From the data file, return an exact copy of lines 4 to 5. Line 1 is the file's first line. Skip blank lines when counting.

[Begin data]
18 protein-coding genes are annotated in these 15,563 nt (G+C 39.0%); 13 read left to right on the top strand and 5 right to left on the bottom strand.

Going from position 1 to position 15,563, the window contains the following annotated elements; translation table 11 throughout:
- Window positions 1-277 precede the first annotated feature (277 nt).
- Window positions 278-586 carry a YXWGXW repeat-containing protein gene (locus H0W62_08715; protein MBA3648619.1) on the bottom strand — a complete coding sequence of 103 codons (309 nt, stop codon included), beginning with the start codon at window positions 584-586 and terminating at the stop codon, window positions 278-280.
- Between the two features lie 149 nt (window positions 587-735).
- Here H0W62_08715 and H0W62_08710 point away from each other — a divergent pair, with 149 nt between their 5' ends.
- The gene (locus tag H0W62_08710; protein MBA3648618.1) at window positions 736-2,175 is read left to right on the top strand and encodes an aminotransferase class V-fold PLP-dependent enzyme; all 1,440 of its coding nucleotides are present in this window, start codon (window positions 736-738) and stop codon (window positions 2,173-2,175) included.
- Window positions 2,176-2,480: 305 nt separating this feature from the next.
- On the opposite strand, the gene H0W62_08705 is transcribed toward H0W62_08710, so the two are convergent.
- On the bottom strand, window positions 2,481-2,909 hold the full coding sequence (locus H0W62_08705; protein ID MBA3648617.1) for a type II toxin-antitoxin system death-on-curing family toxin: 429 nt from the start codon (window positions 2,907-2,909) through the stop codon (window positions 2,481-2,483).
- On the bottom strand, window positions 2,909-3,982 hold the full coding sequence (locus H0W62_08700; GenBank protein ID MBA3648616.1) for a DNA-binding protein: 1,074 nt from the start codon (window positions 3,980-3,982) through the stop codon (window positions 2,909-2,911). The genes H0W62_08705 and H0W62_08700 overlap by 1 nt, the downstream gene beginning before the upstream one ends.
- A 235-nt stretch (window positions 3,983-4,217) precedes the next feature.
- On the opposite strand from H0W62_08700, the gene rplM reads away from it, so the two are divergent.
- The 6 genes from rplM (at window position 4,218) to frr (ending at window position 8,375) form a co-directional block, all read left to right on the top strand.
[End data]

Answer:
- Window positions 278-586 carry a YXWGXW repeat-containing protein gene (locus H0W62_08715; protein MBA3648619.1) on the bottom strand — a complete coding sequence of 103 codons (309 nt, stop codon included), beginning with the start codon at window positions 584-586 and terminating at the stop codon, window positions 278-280.
- Between the two features lie 149 nt (window positions 587-735).